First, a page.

April 2010
Volume 51, Issue 13
Free
ARVO Annual Meeting Abstract  |   April 2010
Three Dimensional Volumetric Assessment of Orbital Fracture Size: A Novel Technique
Author Affiliations & Notes
  • B. M. Levine
    Ophthalmology,
    Weill Cornell Medical College, New York, New York
  • S. M. Seedial
    Weill Cornell Medical College, New York, New York
  • A. J. Tsiouris
    Radiology,
    Weill Cornell Medical College, New York, New York
  • G. J. Lelli, Jr.
    Ophthalmology,
    Weill Cornell Medical College, New York, New York
  • Footnotes
    Commercial Relationships  B.M. Levine, None; S.M. Seedial, None; A.J. Tsiouris, None; G.J. Lelli, Jr., None.
  • Footnotes
    Support  None.
Investigative Ophthalmology & Visual Science April 2010, Vol.51, 4874. doi:
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      B. M. Levine, S. M. Seedial, A. J. Tsiouris, G. J. Lelli, Jr.; Three Dimensional Volumetric Assessment of Orbital Fracture Size: A Novel Technique. Invest. Ophthalmol. Vis. Sci. 2010;51(13):4874.

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      © ARVO (1962-2015); The Authors (2016-present)

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Abstract
 
Introduction:
 

Background: Orbital volumetric measurements are useful for diagnostic and decision making purposes in orbital fractures. Prior volumetric studies utilize 2-dimentional analyses to determine orbital volume differences.

 
Purpose:
 

The purpose of this study is to present a novel technique of measuring orbital volume with 3-D multiplanar volumetric analysis which can be used to quantify the increase in orbital volume associated with orbital fractures.

 
Methods:
 

3-D volumetric analysis was used to measure the volumes of both orbits in six patients with unilateral orbital fractures. Each patient had a helical CT scan of the orbits with slice thickness ranging from 0.625 - 1.25 mm, 120 KVP, 200-250 mA and 15 FOV. Using 3-D MRP software on a GE Advantage Workstation and volume viewer 8.3.65 software, an attending neuroradiologist outlined the intraorbital contents on MRP reformations; the software then accurately calculated the total volume and created 3D volume rendered reformations. The percent of fracture-related volume expansion relative to the fellow normal orbit was then calculated using the formula, [(volume fractured orbit - volume normal orbit) / volume normal orbit].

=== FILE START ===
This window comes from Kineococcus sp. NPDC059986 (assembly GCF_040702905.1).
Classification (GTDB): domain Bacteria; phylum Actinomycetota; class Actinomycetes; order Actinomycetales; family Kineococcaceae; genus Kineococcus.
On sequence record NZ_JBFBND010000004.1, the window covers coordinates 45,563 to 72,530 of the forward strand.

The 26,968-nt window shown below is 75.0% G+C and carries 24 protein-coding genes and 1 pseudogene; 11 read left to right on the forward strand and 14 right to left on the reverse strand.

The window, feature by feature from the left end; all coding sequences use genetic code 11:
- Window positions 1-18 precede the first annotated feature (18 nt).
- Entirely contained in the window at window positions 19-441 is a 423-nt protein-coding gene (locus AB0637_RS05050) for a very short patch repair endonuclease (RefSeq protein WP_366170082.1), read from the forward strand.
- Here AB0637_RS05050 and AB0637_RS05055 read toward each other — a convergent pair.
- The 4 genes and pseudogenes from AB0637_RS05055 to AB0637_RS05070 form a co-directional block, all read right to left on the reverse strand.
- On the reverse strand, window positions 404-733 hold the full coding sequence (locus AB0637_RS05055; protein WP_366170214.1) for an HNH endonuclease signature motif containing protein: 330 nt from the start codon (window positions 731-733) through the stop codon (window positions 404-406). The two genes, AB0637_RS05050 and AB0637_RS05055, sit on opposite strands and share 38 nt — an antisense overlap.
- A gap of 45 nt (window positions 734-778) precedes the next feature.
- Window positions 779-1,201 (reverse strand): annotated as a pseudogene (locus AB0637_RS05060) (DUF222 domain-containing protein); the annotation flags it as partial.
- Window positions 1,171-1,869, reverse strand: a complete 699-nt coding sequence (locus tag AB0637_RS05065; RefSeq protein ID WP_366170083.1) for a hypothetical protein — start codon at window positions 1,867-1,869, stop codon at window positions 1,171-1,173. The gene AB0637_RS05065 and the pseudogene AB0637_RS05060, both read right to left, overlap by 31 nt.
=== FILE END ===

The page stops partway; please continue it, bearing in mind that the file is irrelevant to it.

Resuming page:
Results:
 

Orbital volume of the fractured orbits (mean + SD) was 27.76 + 3.846 cm3. The volume of the normal orbits was 25.355 + 3.07 cm3. The percent of fracture-related volume expansion was 9.471 + 7.803%. The finding of an increase in volume of the fractured orbits, compared to the normal fellow orbits, is consistent with previous studies which have compared orbital volumes in unilateral fracture patients.

 
Conclusions:
 

3-D multiplanar volumetric analysis is a novel and efficient way to measure orbital volume. Measurement of orbital volume in orbital fracture cases may help guide treatment. However, previously described methods for determining the orbital volume require time and labor intensive CT scan manipulation and calculations. The authors believe that this new technique of orbital volume measurement may provide a more practical tool for helping in the management orbital fractures.  

 
Keywords: orbit • imaging/image analysis: clinical • imaging methods (CT, FA, ICG, MRI, OCT, RTA, SLO, ultrasound) 
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